Rebecca Prather says she owns her Fairfax County home, has no mortgage and pays off credit card accounts monthly. So she was "shocked" recently when Allstate offered her a homeowner's insurance policy at its second-best rating.

She knows insurance companies use credit histories and credit scores to underwrite policies and set premiums, so she couldn't believe that her "squeaky clean credit," plus having no past insurance claims, didn't equal Allstate's best rate.

Turns out that "Allstate won't give me their best credit rating because I have had a number of credit cards for short periods rather than a few for a long period," says Prather, who likes to sign up for new credit-card promotions that offer low interest rates or rebates.

This raises concerns to credit raters. "If you have a lot of credit cards, that can be something bad because you are trying to run up debt," she says. "Or, it can be good, as in my case, because I'm trying to take advantage of these offers to do a better job of managing my money. They don't make that distinction."

Credit-based insurance scores are confidential numerical rankings similar to the credit scores that major credit bureaus calculate using about 30 factors from a consumer's credit history and current accounts. The credit score reflects a consumer's credit-worthiness. Insurance companies use their own formula to predict insurance claims risks.

"Actuarial studies show that how a person manages his or her financial affairs, which is what an insurance score indicates, is a good predictor of insurance claims," according to the Insurance Information Institute, the D.C.-based industry group. "Statistically, people who have a poor insurance score are more likely to file a claim."

But insurance scoring has been controversial. While insurers say two-thirds of policyholders have a lower premium because of good credit, many consumers and lawmakers are wary. Forty-eight states -- including Maryland and Virginia -- have taken actions that restrict credit scoring in insurance underwriting, such as prohibiting insurance companies from denying coverage or canceling policies based solely on credit information, and requiring insurers to disclose primary factors on which any adverse action is based. The Federal Trade Commission is studying the impact of credit scores and credit-based insurance scores on price and availability of policies.

For Prather, the difference between the best and second-best premium isn't that much -- $368 a year instead of $352. But the retired computer specialist considers it a $16 penalty for being a smart consumer.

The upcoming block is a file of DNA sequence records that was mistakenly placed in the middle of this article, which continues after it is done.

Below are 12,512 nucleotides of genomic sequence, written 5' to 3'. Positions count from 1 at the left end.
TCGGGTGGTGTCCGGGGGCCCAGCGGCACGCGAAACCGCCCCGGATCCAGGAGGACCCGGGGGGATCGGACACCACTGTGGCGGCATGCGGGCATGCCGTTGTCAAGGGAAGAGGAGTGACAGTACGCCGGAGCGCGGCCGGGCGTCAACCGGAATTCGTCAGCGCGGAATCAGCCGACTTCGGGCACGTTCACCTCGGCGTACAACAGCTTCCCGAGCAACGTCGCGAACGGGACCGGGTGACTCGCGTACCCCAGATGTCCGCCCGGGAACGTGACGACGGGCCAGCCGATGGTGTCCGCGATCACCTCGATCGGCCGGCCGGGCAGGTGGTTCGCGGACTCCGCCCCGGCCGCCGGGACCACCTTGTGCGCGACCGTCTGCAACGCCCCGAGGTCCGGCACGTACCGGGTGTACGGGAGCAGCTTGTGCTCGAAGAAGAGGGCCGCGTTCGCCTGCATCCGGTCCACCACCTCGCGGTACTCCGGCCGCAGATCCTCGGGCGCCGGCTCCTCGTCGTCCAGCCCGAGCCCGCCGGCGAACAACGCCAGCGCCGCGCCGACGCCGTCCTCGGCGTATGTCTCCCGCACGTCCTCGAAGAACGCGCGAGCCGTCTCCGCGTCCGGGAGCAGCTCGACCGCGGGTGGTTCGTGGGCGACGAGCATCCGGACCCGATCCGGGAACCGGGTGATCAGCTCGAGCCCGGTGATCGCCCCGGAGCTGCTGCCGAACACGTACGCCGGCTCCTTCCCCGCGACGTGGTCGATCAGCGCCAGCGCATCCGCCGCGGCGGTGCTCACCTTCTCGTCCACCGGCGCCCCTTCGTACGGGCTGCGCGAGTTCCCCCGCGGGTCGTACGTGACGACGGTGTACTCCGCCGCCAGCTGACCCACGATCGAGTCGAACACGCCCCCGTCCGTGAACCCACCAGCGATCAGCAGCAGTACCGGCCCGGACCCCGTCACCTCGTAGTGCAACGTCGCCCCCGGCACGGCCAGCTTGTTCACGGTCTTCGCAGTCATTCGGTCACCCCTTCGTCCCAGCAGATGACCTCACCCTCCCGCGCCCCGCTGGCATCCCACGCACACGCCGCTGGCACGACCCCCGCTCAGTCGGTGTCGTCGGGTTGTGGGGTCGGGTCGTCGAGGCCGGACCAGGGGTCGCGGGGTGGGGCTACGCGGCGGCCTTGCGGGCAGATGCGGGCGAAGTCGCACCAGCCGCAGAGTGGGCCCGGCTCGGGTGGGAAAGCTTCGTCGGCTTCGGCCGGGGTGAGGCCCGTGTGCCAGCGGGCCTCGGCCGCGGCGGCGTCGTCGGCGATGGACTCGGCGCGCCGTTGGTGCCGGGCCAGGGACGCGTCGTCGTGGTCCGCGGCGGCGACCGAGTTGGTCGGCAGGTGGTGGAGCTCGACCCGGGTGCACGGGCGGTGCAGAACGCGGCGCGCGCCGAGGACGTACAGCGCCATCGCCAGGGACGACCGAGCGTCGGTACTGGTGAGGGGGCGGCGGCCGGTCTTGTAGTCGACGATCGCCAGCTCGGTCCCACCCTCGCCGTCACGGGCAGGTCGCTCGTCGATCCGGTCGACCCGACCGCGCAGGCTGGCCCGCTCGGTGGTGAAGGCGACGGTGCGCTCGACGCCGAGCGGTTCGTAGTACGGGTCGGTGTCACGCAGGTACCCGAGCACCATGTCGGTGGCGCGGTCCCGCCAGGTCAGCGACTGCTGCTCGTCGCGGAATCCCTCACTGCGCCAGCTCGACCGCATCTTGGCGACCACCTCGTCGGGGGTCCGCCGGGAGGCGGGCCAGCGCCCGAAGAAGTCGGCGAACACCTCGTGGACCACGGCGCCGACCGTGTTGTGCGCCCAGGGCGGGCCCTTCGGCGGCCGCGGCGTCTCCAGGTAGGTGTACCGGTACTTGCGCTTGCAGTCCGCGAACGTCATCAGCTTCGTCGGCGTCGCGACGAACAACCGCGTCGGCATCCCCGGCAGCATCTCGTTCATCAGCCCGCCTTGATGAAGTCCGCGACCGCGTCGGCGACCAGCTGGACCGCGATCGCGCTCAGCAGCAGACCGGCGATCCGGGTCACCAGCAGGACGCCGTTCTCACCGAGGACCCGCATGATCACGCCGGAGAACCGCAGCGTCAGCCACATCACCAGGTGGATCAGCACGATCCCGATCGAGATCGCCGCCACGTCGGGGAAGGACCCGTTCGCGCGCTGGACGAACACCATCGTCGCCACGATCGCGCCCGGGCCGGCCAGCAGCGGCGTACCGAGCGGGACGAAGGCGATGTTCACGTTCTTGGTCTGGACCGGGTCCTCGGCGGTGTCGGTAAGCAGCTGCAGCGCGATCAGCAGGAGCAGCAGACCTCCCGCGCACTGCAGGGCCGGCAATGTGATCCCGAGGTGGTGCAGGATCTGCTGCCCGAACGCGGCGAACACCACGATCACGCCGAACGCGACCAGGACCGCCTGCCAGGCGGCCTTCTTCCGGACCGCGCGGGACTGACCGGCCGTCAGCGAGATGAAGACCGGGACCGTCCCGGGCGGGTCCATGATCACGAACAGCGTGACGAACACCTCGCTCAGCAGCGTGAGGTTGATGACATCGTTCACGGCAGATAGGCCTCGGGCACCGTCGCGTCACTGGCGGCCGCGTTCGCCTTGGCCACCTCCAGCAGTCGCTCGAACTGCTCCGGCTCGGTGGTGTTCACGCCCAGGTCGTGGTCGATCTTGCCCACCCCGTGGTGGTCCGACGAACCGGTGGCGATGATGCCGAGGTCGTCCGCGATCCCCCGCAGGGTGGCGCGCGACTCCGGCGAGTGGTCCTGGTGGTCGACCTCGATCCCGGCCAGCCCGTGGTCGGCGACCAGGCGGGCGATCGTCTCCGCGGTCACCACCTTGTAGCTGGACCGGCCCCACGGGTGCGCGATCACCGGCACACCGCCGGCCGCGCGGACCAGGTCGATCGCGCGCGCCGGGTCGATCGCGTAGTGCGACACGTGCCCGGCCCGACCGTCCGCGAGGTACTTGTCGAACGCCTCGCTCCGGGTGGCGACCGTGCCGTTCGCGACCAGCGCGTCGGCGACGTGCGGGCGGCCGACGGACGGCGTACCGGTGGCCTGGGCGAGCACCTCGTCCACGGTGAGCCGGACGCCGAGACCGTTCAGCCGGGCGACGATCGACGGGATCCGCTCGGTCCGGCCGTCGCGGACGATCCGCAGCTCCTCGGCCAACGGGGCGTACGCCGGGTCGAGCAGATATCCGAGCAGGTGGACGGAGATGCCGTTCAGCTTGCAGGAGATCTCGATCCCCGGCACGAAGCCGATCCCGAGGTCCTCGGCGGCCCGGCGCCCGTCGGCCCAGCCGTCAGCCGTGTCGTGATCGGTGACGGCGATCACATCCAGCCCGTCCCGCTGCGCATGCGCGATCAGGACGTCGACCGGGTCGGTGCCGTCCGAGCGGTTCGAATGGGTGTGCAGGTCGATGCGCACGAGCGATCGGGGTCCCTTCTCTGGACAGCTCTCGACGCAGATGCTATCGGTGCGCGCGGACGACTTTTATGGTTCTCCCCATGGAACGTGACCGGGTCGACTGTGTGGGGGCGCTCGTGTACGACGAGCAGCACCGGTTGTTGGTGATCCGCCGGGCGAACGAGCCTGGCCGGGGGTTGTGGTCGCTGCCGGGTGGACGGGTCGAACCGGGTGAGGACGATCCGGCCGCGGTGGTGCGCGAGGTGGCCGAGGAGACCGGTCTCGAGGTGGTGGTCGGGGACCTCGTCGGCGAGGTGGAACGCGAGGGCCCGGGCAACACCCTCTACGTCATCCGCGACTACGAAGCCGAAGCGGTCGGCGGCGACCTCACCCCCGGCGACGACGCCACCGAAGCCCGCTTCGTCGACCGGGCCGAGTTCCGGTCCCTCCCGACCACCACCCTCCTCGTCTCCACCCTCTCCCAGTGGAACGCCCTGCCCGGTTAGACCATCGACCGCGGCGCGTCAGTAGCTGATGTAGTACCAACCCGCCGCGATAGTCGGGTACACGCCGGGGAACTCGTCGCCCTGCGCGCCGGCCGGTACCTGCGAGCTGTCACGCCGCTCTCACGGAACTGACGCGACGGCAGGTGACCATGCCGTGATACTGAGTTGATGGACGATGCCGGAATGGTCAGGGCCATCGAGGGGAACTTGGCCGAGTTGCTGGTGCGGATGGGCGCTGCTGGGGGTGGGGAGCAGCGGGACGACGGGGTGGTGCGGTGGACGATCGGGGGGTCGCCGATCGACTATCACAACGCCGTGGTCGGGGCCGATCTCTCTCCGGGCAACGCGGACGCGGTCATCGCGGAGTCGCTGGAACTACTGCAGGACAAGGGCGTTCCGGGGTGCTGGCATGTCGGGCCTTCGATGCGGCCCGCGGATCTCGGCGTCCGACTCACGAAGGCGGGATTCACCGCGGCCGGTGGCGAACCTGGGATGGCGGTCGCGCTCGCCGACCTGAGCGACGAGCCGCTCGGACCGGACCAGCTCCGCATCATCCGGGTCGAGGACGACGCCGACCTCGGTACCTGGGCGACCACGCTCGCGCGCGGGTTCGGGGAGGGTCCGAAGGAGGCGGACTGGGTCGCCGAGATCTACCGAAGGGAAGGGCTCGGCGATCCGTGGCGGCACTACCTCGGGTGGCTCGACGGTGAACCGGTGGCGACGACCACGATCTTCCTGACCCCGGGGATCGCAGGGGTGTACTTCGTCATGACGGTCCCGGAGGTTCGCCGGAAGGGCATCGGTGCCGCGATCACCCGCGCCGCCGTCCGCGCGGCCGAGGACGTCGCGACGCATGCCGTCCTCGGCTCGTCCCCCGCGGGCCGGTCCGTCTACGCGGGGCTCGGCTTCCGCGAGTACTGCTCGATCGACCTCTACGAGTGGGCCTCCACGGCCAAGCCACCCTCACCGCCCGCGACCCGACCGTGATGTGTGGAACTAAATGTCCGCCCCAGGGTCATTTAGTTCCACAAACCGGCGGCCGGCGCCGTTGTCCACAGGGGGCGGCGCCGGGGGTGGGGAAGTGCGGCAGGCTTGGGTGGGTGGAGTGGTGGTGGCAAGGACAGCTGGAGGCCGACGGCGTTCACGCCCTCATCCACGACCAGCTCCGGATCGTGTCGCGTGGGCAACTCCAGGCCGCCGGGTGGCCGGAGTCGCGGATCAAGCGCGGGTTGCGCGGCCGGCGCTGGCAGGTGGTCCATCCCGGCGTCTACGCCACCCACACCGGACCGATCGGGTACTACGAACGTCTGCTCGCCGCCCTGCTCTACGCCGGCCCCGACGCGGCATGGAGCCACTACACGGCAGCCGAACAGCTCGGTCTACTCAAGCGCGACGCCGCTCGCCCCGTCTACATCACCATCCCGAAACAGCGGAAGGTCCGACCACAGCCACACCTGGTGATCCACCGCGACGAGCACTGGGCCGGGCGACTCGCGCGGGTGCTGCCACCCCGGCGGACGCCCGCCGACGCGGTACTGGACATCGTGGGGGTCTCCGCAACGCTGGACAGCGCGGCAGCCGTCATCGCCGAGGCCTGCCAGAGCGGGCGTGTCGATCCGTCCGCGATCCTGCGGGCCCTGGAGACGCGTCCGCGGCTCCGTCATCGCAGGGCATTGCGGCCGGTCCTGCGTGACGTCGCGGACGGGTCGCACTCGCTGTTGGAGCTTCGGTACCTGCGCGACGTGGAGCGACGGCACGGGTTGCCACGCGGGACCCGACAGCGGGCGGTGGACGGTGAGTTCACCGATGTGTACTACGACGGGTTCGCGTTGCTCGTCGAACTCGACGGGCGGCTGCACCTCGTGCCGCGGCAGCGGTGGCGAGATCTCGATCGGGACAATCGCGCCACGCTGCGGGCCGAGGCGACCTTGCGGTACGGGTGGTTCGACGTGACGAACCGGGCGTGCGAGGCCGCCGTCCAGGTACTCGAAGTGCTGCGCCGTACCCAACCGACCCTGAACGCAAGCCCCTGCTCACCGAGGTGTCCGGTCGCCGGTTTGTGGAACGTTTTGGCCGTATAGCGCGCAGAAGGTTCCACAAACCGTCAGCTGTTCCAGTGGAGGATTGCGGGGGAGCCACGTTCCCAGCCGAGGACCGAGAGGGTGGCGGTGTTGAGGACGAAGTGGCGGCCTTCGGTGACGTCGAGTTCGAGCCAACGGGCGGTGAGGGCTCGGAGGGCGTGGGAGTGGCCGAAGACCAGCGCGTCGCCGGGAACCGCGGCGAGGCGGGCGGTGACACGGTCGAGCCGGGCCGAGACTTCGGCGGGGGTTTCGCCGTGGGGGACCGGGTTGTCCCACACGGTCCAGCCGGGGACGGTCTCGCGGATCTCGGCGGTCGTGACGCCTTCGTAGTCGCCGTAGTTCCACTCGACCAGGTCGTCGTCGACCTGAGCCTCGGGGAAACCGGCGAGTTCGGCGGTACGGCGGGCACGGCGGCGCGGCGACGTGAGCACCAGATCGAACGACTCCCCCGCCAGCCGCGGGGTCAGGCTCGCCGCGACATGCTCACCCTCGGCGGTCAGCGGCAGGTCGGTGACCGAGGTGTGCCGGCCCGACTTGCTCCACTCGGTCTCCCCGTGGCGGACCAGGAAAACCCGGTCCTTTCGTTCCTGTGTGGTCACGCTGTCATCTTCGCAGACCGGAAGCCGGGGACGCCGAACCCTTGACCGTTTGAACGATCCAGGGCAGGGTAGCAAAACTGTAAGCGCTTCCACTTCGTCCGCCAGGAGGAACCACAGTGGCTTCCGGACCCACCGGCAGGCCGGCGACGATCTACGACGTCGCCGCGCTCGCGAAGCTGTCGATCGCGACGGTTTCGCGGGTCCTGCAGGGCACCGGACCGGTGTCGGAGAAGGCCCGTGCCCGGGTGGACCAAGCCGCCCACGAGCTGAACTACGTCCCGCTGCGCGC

But what bothers her more is that Allstate won't give her a straight answer about what she can do to get its best deal, she says. "They won't tell me how close my score is to their cutoff for the next higher or lower rating, or how a new credit card would affect it."

Allstate says its insurance scoring method is "proprietary information" that involves too many factors to translate into a simple answer, but Prather can request that her credit score be reviewed at any time, and the new score will then change her premium -- for better or worse.

"I can't get enough specifics from them to enable me to make an intelligent decision on this matter," complains Prather.

Allstate Insurance spokesman Bill Mellander says the company's confidentiality policy prevents him from addressing Prather's specific policy or problem. "Generally speaking, simply opening a credit card account, even to take advantage of special offers, does not mean a consumer will have a poor insurance score . . . and does not mean you will not receive the lowest rate offered by a particular insurer," he says.

Maxine Sweet, vice president of consumer education at Experian, one of the national credit reporting bureaus, agrees that insurance companies can't distinguish how much a single factor weighs in calculating a score. "No one can tell how changing one item on a credit report will precisely affect a score," says Sweet. "It is impossible to direct someone to change one item and expect the score to increase by a known amount."

Mellander recommends that a consumer who is asking questions about how much this or that is going to affect a credit score should "contact a professional or a financial adviser who can give them some honest, solid advice."

Prather would like to see tougher laws requiring insurance companies to disclose information that helps consumers make smart choices. "As long as companies like Allstate keep their calculations secret," she says, "no other party can help a person like me make an informed decision because we can't get the necessary info."

Got questions? A consumer complaint? A helpful tip? E-mail details to or write Don Oldenburg, The Washington Post, 1150 15th St. NW, Washington, D.C. 20071.